Pastures

Pastures play a major role in agricultural enterprises and contribute over $3 billion annually in Western Australia through animal production, improvements to crop rotations and conserved fodder. In a typical year pastures occupy up to half the land in low to medium rainfall areas and over two thirds of the land in high rainfall areas. Improved pastures are increasingly being used to play a more comprehensive role in farming systems to address emerging challenges for environment protection and food production.

The Department of Primary Industries and Regional Development is a world leader in pasture breeding and selection, grazing systems design and agronomic management of pastures. The department provides information, tools and resources to support the success of the agriculture sector in improving the productivity and profitability of pasture systems under both dryland and irrigated conditions. 

Articles

  • Saline lands in Western Australia (WA) often suffer winter waterlogging, with the levels of salinity and depth to watertable varying markedly both spatially and between seasons.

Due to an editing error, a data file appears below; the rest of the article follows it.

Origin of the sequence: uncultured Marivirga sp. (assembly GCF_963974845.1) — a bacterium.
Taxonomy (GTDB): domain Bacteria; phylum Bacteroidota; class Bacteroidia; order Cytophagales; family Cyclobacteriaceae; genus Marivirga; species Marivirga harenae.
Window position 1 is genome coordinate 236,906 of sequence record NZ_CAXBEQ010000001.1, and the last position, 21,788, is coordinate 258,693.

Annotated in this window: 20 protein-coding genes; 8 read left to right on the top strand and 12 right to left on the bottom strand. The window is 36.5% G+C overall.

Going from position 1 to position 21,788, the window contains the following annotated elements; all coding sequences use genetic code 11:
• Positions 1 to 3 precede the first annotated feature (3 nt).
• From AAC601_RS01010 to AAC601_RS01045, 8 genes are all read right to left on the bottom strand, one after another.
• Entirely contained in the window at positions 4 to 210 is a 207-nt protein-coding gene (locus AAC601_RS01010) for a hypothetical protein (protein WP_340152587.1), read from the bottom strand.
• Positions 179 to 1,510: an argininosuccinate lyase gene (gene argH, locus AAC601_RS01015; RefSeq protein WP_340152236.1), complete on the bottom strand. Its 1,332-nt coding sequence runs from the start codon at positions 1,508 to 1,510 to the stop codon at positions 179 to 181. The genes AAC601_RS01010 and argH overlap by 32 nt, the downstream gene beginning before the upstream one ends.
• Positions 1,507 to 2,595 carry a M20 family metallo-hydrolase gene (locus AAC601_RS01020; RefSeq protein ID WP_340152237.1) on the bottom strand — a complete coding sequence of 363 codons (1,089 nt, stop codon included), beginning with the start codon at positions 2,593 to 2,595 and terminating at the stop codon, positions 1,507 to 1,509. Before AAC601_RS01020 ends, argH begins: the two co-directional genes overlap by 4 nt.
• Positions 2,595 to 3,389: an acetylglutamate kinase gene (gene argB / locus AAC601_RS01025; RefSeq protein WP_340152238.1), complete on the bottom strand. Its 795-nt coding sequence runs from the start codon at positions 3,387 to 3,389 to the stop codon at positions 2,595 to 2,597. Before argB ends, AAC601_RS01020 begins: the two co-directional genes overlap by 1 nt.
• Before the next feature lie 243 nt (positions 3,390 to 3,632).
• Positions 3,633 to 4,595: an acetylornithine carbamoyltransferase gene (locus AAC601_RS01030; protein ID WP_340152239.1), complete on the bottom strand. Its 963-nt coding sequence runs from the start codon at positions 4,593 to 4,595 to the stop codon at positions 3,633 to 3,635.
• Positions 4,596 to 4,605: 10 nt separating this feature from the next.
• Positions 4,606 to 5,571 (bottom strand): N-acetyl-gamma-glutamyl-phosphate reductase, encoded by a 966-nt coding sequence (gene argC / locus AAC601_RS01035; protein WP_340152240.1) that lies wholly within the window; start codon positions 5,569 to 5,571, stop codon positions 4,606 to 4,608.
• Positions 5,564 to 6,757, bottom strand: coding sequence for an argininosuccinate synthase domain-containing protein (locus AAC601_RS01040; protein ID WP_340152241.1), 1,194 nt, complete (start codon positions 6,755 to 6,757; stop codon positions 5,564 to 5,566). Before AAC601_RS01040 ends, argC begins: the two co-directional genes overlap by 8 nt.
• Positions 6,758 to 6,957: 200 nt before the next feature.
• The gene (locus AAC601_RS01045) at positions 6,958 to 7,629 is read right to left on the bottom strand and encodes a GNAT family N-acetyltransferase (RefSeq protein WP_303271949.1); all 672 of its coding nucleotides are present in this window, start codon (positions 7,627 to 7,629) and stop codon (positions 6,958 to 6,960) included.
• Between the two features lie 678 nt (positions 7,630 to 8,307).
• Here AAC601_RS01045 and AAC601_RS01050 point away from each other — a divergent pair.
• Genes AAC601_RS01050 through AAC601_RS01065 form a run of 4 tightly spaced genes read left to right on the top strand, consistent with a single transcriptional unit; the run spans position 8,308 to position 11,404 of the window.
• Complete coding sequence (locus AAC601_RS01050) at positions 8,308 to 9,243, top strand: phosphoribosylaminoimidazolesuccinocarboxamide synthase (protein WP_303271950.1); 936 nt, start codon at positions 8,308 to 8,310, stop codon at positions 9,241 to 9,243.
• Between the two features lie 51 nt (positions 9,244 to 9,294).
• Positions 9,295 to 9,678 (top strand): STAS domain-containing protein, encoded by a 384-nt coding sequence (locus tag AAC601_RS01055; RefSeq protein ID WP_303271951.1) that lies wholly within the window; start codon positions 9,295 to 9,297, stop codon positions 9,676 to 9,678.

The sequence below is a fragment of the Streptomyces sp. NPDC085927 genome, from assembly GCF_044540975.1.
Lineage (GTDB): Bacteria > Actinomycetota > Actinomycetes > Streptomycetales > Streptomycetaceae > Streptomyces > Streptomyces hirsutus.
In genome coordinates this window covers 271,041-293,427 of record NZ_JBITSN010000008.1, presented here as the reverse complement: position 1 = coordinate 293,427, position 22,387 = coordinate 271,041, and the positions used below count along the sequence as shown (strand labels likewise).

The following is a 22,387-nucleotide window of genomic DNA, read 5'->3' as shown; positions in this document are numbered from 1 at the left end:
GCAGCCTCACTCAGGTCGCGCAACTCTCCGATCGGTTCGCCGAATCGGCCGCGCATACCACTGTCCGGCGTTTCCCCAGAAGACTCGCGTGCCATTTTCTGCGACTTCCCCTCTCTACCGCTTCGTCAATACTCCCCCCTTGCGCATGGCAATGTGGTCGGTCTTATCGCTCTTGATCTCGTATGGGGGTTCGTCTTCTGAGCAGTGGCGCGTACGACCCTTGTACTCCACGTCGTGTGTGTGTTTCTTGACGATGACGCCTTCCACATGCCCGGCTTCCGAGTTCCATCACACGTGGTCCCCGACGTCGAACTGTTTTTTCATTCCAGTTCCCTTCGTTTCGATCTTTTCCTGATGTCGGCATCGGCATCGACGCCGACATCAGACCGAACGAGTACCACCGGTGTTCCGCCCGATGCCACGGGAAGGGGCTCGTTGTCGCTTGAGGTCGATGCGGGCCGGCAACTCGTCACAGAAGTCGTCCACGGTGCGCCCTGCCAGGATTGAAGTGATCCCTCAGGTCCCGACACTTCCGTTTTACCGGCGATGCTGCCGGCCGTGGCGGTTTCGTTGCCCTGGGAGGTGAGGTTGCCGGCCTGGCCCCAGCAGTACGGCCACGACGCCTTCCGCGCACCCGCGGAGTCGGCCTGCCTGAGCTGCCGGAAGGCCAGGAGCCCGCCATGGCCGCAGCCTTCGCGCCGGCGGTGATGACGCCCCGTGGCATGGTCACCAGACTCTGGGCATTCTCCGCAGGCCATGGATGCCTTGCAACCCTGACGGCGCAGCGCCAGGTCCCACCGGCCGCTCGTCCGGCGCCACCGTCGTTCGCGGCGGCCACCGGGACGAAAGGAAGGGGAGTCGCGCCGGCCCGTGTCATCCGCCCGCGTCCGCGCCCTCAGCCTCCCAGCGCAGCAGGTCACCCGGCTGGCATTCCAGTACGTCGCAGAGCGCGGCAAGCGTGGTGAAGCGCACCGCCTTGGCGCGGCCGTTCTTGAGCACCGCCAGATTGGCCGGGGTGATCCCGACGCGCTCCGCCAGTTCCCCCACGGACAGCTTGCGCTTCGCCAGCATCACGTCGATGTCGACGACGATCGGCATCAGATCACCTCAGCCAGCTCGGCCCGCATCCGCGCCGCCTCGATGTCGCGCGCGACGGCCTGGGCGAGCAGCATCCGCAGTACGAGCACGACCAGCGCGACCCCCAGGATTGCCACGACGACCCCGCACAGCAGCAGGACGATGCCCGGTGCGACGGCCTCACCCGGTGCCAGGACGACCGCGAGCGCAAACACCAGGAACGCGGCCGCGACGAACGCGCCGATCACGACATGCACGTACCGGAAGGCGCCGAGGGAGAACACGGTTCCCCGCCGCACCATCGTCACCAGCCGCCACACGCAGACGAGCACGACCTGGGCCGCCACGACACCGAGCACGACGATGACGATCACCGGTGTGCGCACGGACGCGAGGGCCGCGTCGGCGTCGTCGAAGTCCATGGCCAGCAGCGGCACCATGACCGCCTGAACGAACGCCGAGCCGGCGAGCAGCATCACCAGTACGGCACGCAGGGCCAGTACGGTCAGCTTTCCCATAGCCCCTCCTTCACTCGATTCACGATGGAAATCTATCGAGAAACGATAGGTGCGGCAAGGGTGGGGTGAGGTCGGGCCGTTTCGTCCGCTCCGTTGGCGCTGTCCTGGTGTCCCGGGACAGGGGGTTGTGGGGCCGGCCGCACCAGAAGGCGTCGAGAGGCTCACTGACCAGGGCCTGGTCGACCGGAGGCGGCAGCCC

• Applying nitrogen fertiliser to pasture in winter can increase dry matter production of grasses and broadleaf weeds and help reduce feed shortages in winter.

  • Spray-topping is a very effective method for managing annual grass seed set in pastures.

  • Signal grass is a warm season (C4) sub-tropical grass but it is not recommended for sowing either alone or as a component of species mixtures in Western Australia due to a high risk of causing seco

  • Setaria is a a palatable bunch grass with moderate drought tolerance.

  • Perennial pastures have transformed large areas of the agricultural area in south-western Australia.

  • Grazing annual pastures in autumn can potentially lead to a significant reduction in pasture seedling density, especially within the first 12 days after the break of season.

  • In Western Australia, competition from 7-90 capeweed plants per square metre in a wheat crop can reduce crop yield by 28-44% and net return by 25-76%.

  • Growing global demand for Australian beef products, driven primarily by Asian countries, presents opportunities to expand livestock production and value add in the Kimberley and Pilbara regions of

  • Most unplanned fires have a drastic effect on a pasture. Fire changes the plant composition and reduces growth and carrying capacity in the following season.

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